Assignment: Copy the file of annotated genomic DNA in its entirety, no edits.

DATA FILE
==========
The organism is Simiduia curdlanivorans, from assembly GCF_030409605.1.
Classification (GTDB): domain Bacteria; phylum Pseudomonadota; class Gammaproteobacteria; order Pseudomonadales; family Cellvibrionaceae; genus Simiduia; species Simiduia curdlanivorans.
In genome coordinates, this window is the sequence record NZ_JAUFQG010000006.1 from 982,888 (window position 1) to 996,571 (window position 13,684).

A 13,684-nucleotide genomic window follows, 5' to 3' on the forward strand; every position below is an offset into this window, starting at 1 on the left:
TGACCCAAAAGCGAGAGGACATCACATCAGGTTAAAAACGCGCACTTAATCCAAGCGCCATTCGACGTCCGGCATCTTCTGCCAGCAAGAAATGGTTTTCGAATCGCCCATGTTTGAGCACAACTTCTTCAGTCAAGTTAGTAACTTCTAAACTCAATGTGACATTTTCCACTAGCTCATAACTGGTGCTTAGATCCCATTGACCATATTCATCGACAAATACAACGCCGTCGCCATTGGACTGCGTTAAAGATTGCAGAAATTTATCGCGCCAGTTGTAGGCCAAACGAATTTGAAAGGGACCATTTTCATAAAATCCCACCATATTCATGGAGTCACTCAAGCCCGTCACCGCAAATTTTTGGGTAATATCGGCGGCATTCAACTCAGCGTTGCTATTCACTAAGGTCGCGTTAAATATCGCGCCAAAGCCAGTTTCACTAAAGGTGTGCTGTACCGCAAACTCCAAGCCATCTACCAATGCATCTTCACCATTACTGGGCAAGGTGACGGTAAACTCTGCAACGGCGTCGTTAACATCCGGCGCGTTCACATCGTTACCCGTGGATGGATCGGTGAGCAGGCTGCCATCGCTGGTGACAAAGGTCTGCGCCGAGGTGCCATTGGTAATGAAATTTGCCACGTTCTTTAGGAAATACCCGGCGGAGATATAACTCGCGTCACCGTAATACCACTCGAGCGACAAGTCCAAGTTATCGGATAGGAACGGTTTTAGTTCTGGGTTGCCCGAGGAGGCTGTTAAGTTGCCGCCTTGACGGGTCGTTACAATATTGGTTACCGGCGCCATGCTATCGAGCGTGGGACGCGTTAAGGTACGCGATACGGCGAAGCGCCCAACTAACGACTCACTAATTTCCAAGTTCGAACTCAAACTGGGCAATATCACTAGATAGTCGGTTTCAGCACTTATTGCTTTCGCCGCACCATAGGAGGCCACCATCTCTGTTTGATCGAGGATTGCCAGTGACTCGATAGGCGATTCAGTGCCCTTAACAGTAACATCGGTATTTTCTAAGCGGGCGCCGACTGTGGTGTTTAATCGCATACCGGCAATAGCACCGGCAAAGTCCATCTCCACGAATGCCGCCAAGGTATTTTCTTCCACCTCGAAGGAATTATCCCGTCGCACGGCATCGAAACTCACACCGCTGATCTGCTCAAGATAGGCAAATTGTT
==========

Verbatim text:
The organism is Simiduia curdlanivorans, from assembly GCF_030409605.1.
Classification (GTDB): domain Bacteria; phylum Pseudomonadota; class Gammaproteobacteria; order Pseudomonadales; family Cellvibrionaceae; genus Simiduia; species Simiduia curdlanivorans.
In genome coordinates, this window is the sequence record NZ_JAUFQG010000006.1 from 982,888 (window position 1) to 996,571 (window position 13,684).

A 13,684-nucleotide genomic window follows, 5' to 3' on the forward strand; every position below is an offset into this window, starting at 1 on the left:
TGACCCAAAAGCGAGAGGACATCACATCAGGTTAAAAACGCGCACTTAATCCAAGCGCCATTCGACGTCCGGCATCTTCTGCCAGCAAGAAATGGTTTTCGAATCGCCCATGTTTGAGCACAACTTCTTCAGTCAAGTTAGTAACTTCTAAACTCAATGTGACATTTTCCACTAGCTCATAACTGGTGCTTAGATCCCATTGACCATATTCATCGACAAATACAACGCCGTCGCCATTGGACTGCGTTAAAGATTGCAGAAATTTATCGCGCCAGTTGTAGGCCAAACGAATTTGAAAGGGACCATTTTCATAAAATCCCACCATATTCATGGAGTCACTCAAGCCCGTCACCGCAAATTTTTGGGTAATATCGGCGGCATTCAACTCAGCGTTGCTATTCACTAAGGTCGCGTTAAATATCGCGCCAAAGCCAGTTTCACTAAAGGTGTGCTGTACCGCAAACTCCAAGCCATCTACCAATGCATCTTCACCATTACTGGGCAAGGTGACGGTAAACTCTGCAACGGCGTCGTTAACATCCGGCGCGTTCACATCGTTACCCGTGGATGGATCGGTGAGCAGGCTGCCATCGCTGGTGACAAAGGTCTGCGCCGAGGTGCCATTGGTAATGAAATTTGCCACGTTCTTTAGGAAATACCCGGCGGAGATATAACTCGCGTCACCGTAATACCACTCGAGCGACAAGTCCAAGTTATCGGATAGGAACGGTTTTAGTTCTGGGTTGCCCGAGGAGGCTGTTAAGTTGCCGCCTTGACGGGTCGTTACAATATTGGTTACCGGCGCCATGCTATCGAGCGTGGGACGCGTTAAGGTACGCGATACGGCGAAGCGCCCAACTAACGACTCACTAATTTCCAAGTTCGAACTCAAACTGGGCAATATCACTAGATAGTCGGTTTCAGCACTTATTGCTTTCGCCGCACCATAGGAGGCCACCATCTCTGTTTGATCGAGGATTGCCAGTGACTCGATAGGCGATTCAGTGCCCTTAACAGTAACATCGGTATTTTCTAAGCGGGCGCCGACTGTGGTGTTTAATCGCATACCGGCAATAGCACCGGCAAAGTCCATCTCCACGAATGCCGCCAAGGTATTTTCTTCCACCTCGAAGGAATTATCCCGTCGCACGGCATCGAAACTCACACCGCTGATCTGCTCAAGATAGGCAAATTGTT